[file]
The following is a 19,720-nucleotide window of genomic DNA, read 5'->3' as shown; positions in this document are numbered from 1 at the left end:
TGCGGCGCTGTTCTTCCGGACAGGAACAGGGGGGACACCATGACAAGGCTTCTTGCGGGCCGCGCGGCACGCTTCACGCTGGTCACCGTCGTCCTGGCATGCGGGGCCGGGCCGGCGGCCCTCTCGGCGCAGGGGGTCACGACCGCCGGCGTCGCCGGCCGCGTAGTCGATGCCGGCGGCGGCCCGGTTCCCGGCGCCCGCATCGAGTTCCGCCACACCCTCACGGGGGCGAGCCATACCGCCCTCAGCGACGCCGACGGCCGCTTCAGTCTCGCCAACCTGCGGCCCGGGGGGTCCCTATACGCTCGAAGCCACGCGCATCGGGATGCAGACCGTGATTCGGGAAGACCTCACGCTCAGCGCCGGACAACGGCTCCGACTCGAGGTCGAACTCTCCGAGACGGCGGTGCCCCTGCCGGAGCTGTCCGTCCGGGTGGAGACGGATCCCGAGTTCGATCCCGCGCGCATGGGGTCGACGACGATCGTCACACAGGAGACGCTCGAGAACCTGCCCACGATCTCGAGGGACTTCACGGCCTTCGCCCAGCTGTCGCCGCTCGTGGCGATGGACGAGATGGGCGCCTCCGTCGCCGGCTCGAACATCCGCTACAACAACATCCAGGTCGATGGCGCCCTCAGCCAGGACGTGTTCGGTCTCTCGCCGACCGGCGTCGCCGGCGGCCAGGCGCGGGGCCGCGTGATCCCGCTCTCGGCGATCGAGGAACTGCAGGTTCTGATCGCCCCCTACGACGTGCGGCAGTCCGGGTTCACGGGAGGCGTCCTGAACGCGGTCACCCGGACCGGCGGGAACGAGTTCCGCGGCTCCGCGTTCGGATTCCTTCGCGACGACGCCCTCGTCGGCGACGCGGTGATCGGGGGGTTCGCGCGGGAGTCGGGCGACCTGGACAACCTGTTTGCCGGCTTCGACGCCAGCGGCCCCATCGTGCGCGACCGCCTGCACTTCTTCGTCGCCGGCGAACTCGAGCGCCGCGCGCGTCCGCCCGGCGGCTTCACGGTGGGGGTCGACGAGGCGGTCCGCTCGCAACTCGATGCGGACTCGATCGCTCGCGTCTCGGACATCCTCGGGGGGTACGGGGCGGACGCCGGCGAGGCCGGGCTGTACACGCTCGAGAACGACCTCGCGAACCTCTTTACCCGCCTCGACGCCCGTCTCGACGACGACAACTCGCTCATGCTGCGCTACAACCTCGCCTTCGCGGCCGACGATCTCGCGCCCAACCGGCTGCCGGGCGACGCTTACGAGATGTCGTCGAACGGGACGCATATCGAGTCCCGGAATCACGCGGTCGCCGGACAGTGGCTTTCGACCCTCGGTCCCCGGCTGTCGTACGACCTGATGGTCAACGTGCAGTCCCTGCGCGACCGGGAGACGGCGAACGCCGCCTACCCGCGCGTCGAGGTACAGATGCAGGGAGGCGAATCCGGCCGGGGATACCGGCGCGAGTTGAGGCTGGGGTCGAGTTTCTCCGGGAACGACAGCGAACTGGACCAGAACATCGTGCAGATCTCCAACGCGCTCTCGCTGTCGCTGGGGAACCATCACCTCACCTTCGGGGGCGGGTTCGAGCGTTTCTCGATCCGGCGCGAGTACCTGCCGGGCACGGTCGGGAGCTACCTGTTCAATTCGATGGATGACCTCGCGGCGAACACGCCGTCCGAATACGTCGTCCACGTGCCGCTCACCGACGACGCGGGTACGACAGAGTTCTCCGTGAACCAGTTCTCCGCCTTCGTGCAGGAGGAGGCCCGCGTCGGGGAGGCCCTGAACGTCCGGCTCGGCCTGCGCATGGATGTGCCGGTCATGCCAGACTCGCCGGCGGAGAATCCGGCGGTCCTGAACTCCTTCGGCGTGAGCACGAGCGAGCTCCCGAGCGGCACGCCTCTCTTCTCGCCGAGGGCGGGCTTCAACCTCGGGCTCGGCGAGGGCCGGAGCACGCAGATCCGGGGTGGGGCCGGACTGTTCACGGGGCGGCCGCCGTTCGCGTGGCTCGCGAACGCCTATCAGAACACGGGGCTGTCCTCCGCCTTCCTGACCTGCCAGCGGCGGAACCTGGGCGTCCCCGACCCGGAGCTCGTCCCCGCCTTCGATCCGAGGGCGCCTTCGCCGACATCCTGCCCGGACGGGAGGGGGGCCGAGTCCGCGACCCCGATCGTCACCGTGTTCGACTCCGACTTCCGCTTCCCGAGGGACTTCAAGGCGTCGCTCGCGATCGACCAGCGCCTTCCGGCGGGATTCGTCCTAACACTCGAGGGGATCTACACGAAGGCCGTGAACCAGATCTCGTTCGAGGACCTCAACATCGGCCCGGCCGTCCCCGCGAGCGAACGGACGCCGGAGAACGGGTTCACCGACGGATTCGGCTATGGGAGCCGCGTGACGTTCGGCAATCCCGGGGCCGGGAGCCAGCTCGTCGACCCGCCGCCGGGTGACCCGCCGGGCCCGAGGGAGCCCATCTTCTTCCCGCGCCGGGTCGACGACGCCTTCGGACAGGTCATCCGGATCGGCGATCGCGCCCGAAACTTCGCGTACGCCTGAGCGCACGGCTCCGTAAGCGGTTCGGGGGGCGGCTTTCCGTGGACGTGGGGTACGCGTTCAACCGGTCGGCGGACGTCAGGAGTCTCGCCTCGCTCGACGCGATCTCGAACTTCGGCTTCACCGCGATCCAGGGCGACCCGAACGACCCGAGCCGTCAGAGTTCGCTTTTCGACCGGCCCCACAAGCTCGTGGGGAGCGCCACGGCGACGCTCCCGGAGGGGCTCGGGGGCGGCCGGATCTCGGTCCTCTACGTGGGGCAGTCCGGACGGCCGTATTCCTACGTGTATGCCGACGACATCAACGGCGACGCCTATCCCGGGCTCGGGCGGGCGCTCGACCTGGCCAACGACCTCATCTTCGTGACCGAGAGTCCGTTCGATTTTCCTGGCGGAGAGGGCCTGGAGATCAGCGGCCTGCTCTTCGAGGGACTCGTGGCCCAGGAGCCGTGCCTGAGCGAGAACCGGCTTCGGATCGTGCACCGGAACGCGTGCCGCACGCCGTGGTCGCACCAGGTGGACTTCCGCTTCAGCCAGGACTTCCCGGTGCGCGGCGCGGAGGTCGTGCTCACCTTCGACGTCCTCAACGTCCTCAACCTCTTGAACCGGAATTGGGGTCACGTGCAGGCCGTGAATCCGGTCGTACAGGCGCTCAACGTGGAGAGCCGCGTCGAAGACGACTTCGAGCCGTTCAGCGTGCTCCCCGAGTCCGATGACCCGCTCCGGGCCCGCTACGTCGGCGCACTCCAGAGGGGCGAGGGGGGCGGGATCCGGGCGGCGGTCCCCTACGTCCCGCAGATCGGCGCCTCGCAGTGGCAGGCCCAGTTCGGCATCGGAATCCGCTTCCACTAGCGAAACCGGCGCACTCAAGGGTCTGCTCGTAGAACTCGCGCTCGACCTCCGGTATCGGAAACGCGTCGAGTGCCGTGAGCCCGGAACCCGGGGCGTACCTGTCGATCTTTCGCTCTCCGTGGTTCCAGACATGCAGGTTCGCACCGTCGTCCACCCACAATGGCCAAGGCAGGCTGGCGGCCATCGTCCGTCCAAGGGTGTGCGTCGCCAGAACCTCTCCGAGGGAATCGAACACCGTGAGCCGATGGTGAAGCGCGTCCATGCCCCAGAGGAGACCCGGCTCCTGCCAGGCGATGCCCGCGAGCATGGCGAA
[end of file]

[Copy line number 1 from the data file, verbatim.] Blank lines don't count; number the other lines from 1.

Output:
The following is a 19,720-nucleotide window of genomic DNA, read 5'->3' as shown; positions in this document are numbered from 1 at the left end: